The sensation did not last. Two days later, there were new traps. The six had multiplied to nine. There were no clasps to solder. Each was plastic and contained a smear of cat food on a trigger mechanism deep in its innards. They were held down by chains and a solid spike driven into the hard ground. So each day, another cat was gone, carried off by Fishbein’s gray-clad Gestapo. Grunstein girded his loins for round two, but then he opened his mail: a letter from Jeffrey Lopez, Esquire, from Lopez and Gonzales Law Firm -- Peter Fishbein’s attorneys. More Spanish, Grunstein hissed. What ever happened to the Jewish lawyer? Grunstein was ordered to cease and desist all acts of vandalism to the property of Fishbein Properties Corporation. If he did not there would be the risk of further legal action.
Grunstein shimmied with rage. Now Jews set lawyers on fellow Jews! Grunstein hobbled to the fridge and found a large piece of whitefish he had meant to throw away for nearly a month. He opened the Tupperware and took a sniff. He winced and nodded and placed it in a box addressed to the law firm of Lopez and Gonzales, Fleet Street, Boston, no return address, put on his coat, and limped down to the post office.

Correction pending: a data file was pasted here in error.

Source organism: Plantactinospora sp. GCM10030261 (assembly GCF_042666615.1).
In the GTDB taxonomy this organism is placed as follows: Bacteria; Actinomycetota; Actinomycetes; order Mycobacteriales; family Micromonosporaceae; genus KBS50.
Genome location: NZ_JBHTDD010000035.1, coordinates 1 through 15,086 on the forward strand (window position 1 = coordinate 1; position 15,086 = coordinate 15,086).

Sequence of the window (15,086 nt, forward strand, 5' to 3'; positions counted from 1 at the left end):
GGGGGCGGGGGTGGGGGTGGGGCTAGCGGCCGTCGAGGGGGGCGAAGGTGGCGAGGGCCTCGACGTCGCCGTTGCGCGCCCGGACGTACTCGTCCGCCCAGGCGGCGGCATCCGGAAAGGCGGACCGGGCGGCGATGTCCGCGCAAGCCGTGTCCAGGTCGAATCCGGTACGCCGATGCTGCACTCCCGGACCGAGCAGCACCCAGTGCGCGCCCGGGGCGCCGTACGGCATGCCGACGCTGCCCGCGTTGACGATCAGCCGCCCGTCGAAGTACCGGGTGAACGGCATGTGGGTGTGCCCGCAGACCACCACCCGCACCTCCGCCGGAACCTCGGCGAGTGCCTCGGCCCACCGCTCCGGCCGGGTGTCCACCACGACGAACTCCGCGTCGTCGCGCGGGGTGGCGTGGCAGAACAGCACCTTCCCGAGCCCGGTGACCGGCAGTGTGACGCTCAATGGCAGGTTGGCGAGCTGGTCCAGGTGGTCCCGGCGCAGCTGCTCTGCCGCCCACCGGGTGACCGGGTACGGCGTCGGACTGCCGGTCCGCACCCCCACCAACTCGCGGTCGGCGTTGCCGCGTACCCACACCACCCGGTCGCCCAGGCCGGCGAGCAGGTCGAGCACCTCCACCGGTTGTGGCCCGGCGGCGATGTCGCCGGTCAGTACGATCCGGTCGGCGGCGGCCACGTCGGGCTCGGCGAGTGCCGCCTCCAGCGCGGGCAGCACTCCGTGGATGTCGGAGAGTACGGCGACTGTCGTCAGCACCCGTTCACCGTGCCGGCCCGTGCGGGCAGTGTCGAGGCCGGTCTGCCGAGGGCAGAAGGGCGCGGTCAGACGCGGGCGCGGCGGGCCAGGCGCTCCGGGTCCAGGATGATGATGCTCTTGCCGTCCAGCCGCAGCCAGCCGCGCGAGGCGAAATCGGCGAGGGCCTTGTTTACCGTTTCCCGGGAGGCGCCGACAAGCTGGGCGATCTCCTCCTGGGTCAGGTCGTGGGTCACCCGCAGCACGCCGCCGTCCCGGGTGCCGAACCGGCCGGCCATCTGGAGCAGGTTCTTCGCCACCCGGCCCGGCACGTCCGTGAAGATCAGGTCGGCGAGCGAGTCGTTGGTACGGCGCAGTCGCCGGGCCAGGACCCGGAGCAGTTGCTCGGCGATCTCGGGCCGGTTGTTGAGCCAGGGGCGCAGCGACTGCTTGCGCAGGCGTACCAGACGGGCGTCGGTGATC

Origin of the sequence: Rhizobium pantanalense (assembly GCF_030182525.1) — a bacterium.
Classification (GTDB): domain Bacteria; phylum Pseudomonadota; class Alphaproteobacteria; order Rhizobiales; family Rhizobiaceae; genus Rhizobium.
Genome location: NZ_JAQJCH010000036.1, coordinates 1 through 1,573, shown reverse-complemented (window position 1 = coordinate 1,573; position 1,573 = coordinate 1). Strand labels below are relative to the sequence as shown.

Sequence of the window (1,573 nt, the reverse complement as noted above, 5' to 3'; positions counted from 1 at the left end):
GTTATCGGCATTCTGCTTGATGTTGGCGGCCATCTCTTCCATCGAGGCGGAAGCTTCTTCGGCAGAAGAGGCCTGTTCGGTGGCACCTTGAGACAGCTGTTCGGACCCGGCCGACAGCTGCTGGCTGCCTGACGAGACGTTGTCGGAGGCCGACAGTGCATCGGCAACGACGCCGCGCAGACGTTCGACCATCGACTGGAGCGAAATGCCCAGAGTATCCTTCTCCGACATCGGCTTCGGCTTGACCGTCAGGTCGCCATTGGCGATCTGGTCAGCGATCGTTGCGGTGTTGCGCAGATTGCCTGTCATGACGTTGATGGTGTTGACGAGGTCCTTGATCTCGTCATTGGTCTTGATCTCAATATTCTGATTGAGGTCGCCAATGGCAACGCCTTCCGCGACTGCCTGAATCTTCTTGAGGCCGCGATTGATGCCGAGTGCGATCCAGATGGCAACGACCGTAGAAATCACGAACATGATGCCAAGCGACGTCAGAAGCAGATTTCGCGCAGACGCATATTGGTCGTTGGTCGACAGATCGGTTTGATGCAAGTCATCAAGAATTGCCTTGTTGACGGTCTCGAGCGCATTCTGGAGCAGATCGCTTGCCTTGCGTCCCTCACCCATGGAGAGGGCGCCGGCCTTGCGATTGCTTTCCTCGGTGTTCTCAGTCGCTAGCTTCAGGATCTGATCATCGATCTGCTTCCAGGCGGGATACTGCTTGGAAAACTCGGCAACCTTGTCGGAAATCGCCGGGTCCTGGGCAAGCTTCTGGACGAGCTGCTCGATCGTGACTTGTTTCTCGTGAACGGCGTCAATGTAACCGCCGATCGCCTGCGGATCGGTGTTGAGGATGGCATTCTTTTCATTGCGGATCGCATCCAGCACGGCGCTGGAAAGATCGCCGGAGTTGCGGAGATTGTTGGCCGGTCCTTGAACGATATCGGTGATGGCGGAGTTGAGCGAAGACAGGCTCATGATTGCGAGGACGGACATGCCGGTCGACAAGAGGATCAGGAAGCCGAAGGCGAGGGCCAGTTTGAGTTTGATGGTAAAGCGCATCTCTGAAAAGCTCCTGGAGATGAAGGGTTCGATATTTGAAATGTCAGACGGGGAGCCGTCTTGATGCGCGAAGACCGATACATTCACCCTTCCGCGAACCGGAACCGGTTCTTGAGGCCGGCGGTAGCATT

On the way, a cop was chasing down a man. They leaped between cars and across Grunstein’s path, as if he was as incorporeal as a ghost. The cop finally tackled the runner, with much cursing and threats on both sides, two buildings beyond Grunstein. Grunstein hurried on. When he reached the post office, he put his hand on the door knob but then released it as if he received a shock. He heard his first wife Ruth’s admonishing voice in his head. He quickly tossed the package in the garbage and turned around to head home. Breaking the law was for the goyim, she pointedly reminded him from the grave.